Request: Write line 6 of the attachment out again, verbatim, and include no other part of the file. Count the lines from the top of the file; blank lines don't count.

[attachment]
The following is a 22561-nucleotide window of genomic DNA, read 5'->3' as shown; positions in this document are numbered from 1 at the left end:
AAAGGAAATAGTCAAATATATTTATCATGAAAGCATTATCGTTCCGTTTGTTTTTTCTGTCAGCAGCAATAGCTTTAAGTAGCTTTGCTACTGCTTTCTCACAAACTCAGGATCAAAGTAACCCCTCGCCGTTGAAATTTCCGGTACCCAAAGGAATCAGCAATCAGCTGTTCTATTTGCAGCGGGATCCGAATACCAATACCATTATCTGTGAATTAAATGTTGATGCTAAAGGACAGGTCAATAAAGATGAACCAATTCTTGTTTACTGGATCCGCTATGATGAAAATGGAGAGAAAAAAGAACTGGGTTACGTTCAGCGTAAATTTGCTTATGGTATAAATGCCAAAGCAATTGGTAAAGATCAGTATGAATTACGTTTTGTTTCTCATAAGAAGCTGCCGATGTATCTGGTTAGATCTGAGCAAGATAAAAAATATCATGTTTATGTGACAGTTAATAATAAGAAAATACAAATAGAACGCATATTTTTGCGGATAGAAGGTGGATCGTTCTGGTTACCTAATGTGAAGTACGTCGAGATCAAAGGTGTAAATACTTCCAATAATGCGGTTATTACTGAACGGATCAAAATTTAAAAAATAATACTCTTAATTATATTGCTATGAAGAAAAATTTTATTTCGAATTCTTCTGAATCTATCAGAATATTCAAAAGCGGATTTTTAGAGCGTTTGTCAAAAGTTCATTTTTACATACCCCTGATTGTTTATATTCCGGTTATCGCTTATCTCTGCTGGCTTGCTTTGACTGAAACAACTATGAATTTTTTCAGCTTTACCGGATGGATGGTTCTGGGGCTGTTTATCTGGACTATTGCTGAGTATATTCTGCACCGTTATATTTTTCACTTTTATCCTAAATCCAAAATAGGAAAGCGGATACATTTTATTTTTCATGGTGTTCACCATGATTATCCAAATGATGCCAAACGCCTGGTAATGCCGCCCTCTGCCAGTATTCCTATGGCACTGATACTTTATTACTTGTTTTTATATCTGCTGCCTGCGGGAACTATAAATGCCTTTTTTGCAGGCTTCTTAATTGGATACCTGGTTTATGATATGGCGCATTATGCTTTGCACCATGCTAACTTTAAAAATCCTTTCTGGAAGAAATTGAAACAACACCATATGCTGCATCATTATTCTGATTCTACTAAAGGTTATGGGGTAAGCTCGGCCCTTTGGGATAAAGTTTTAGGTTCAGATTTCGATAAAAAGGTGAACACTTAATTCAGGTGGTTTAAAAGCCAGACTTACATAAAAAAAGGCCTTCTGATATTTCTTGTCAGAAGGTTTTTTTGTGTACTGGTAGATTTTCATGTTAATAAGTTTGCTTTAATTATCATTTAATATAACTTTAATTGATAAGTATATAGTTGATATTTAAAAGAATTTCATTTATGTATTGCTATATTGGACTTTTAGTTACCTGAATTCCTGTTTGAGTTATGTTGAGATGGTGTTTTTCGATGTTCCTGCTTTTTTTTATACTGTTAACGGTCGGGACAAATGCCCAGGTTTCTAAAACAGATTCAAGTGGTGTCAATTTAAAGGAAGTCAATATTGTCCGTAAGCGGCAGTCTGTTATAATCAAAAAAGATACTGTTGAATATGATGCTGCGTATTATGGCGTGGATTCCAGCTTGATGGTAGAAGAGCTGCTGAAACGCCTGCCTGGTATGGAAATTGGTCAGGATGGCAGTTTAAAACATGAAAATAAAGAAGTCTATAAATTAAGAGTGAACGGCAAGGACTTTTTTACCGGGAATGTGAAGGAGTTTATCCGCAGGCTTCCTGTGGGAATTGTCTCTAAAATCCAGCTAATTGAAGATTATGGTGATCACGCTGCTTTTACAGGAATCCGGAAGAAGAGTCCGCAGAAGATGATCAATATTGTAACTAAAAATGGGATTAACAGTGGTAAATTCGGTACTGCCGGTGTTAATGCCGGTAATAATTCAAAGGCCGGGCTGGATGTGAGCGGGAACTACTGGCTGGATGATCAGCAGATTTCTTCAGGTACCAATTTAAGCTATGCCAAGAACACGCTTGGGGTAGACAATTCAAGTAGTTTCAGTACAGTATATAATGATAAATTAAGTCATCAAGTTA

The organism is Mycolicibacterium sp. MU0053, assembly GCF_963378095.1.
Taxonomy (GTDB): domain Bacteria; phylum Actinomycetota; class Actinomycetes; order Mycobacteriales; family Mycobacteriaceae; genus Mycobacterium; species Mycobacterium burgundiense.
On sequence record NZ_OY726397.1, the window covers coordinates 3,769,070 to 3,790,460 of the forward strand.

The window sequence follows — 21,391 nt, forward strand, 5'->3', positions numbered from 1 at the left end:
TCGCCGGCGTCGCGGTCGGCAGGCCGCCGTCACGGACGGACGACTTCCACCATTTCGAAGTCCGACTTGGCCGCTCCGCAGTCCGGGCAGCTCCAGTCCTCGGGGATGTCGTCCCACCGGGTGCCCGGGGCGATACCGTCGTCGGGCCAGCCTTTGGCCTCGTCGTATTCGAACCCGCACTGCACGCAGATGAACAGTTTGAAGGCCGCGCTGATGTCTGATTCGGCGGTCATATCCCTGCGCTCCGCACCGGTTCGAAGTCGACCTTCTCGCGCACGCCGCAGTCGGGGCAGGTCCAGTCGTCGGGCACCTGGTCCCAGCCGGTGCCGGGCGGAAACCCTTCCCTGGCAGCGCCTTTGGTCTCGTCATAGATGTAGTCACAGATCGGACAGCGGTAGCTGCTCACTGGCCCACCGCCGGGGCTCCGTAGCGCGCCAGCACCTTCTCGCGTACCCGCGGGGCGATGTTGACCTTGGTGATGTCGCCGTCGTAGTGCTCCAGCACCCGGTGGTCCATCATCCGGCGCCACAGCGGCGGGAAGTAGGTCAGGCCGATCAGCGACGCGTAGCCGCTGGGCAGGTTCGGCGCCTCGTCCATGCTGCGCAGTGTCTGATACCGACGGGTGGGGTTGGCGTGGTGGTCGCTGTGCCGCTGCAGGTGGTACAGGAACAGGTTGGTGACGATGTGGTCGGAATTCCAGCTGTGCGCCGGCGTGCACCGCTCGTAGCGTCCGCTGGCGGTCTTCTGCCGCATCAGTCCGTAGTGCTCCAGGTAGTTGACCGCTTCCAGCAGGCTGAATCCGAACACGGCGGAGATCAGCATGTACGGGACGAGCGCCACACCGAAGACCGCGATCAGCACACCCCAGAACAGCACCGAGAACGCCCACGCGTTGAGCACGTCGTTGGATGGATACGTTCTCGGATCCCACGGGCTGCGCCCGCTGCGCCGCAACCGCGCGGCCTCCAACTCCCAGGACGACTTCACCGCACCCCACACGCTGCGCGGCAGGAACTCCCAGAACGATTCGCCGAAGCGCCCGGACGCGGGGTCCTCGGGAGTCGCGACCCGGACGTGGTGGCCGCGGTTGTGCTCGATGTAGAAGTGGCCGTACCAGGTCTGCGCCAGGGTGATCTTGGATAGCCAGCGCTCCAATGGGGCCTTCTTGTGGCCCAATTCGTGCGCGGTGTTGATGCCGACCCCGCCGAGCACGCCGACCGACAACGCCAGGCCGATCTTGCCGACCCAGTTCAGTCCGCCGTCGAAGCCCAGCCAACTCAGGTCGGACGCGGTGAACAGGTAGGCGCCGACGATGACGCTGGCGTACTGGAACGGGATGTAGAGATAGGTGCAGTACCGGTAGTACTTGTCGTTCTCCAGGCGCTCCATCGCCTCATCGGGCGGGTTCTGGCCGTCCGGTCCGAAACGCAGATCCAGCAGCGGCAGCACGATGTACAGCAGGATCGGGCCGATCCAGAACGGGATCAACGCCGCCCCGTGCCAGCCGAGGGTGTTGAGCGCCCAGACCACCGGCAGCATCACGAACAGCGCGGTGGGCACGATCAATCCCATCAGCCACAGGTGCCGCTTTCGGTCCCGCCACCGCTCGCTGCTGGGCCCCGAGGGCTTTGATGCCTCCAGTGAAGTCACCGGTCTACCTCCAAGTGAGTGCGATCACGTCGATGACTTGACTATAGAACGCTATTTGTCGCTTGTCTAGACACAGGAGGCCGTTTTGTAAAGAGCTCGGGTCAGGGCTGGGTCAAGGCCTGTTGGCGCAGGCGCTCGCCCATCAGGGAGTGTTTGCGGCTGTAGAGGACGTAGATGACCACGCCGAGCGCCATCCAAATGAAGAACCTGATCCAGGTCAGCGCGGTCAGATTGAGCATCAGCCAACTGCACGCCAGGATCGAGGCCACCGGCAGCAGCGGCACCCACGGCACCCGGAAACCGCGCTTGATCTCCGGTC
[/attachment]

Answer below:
The window sequence follows — 21,391 nt, forward strand, 5'->3', positions numbered from 1 at the left end: